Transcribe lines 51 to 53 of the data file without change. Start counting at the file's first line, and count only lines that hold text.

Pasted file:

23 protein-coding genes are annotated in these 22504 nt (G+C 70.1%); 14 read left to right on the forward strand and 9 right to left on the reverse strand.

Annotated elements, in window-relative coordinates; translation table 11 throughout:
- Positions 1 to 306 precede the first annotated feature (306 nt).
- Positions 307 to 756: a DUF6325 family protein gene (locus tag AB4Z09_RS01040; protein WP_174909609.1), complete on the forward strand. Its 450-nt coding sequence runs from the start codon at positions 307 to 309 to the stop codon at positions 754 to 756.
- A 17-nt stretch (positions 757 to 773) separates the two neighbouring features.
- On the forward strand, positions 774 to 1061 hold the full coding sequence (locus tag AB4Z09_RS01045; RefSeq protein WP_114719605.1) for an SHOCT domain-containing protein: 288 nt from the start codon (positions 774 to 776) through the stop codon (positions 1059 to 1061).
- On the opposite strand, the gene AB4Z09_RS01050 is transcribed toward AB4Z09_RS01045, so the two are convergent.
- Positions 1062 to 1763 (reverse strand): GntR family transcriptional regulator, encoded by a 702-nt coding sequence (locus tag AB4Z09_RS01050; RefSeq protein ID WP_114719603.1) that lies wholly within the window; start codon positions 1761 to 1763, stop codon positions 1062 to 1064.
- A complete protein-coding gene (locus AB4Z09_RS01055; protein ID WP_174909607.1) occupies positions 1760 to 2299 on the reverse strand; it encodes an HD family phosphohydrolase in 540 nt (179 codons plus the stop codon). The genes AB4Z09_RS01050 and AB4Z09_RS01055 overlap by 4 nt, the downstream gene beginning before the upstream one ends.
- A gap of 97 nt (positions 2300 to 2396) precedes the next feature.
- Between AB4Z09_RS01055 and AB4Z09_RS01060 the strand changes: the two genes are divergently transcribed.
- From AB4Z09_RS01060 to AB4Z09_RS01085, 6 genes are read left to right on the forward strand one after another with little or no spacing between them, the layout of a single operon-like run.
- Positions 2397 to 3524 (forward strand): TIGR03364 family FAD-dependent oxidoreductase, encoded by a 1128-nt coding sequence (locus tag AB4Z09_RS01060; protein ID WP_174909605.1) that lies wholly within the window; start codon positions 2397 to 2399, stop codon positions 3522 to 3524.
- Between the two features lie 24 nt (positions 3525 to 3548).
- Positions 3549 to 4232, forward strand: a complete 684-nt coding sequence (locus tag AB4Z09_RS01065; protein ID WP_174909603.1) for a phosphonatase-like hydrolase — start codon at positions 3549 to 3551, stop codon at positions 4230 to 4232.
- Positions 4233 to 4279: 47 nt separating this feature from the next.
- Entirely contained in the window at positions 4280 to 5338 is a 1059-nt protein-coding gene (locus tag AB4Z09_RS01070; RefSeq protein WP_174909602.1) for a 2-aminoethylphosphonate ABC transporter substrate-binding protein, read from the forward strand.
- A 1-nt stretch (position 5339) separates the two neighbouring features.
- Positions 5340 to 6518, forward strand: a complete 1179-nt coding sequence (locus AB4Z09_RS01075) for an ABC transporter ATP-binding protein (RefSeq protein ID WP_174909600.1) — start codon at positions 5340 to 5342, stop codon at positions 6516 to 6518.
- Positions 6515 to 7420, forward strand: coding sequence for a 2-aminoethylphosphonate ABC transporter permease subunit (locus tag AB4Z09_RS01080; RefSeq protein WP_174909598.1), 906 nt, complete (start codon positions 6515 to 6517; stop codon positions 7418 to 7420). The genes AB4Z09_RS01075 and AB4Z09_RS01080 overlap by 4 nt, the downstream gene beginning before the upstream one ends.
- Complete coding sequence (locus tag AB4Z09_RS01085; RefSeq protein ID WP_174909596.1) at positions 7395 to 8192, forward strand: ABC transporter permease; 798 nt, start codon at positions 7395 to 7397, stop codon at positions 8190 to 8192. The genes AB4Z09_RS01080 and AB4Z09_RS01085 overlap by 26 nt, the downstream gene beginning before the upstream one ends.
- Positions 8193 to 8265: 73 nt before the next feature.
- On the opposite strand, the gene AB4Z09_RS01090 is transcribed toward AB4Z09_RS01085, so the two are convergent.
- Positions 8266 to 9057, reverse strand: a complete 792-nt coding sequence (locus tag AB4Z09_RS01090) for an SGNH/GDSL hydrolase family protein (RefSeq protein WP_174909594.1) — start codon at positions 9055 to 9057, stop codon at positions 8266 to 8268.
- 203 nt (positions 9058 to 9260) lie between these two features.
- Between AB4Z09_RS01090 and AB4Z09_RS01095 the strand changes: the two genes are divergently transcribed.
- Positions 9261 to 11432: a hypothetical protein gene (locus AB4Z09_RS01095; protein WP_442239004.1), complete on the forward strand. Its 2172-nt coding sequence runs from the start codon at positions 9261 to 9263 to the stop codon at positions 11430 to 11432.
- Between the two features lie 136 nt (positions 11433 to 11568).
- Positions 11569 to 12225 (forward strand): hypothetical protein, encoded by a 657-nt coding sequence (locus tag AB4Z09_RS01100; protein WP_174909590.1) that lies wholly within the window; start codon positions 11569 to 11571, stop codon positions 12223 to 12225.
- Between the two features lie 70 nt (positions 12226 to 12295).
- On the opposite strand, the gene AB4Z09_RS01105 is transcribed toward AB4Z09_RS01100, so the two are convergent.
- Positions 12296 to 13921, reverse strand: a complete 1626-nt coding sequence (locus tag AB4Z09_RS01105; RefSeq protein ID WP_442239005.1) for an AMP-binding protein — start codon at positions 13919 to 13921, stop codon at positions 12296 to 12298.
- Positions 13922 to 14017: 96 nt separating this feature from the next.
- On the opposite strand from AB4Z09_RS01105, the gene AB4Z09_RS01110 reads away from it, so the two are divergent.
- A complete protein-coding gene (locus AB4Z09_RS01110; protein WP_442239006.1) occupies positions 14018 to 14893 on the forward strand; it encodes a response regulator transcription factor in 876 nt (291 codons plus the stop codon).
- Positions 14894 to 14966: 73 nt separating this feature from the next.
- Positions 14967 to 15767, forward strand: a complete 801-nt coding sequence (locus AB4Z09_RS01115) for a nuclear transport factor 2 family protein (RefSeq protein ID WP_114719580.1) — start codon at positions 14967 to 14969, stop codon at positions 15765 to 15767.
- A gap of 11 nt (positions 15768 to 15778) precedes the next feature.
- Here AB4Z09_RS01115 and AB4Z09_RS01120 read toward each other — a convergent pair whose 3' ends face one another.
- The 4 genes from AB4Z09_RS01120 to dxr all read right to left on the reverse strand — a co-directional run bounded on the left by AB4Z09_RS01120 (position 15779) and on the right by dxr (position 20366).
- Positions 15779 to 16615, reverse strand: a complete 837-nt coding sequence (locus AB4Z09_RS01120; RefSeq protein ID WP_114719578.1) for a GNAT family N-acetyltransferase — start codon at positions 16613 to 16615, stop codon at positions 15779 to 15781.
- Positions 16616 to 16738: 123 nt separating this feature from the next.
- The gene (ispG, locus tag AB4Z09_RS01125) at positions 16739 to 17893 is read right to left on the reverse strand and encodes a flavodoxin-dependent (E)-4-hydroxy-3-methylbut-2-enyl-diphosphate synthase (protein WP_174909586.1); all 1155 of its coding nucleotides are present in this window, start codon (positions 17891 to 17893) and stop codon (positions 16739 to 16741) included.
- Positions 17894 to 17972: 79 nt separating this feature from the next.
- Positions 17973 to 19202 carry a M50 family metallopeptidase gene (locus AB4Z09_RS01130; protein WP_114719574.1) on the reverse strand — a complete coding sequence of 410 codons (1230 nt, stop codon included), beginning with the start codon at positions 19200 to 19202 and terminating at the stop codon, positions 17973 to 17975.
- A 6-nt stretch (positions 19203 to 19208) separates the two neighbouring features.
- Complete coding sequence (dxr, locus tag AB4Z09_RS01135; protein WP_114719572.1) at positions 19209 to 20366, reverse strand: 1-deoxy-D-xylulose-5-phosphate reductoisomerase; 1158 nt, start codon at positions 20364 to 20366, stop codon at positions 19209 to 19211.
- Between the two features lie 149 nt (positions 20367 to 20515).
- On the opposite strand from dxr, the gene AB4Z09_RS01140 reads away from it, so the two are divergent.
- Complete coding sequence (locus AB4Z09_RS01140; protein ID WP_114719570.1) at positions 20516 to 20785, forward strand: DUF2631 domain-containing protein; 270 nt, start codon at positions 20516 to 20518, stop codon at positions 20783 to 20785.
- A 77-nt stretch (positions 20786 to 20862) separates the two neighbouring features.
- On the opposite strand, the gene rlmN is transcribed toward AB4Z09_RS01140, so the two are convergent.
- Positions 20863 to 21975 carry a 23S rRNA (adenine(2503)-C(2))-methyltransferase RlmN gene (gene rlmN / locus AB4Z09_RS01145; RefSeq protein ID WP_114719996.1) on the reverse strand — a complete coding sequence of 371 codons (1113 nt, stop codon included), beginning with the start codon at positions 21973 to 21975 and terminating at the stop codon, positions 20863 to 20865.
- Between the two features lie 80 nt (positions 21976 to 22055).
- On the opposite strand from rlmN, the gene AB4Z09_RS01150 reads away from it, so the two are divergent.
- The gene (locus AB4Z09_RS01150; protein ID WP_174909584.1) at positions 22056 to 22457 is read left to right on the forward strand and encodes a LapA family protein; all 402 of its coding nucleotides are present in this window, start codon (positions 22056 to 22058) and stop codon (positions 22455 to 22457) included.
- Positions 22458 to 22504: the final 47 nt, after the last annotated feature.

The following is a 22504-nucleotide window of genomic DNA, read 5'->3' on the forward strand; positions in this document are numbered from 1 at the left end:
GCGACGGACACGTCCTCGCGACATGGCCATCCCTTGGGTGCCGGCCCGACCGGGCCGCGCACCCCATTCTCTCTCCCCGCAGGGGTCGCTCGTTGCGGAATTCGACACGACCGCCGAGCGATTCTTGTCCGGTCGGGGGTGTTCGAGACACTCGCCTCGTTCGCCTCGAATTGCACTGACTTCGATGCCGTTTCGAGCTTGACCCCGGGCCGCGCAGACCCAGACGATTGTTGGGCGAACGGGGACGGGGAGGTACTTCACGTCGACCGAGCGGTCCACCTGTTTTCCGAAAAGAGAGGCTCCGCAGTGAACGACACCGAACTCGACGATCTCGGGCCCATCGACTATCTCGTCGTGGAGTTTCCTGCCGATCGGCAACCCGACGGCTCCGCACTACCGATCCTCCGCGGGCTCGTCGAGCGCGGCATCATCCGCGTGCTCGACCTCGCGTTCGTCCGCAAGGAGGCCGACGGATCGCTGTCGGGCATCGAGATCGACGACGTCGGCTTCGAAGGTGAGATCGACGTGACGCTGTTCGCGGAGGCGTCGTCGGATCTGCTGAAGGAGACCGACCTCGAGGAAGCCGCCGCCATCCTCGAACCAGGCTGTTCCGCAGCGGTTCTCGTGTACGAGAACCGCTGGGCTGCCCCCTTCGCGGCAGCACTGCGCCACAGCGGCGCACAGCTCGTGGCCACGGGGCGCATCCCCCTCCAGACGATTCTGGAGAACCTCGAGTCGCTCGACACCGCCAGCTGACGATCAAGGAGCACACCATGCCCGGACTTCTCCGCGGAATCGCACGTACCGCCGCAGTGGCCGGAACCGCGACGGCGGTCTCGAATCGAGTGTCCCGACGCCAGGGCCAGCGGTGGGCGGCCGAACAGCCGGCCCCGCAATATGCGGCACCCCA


- A 77-nt stretch (positions 20786 to 20862) separates the two neighbouring features.
- On the opposite strand, the gene rlmN is transcribed toward AB4Z09_RS01140, so the two are convergent.
- Positions 20863 to 21975 carry a 23S rRNA (adenine(2503)-C(2))-methyltransferase RlmN gene (gene rlmN / locus AB4Z09_RS01145; RefSeq protein ID WP_114719996.1) on the reverse strand — a complete coding sequence of 371 codons (1113 nt, stop codon included), beginning with the start codon at positions 21973 to 21975 and terminating at the stop codon, positions 20863 to 20865.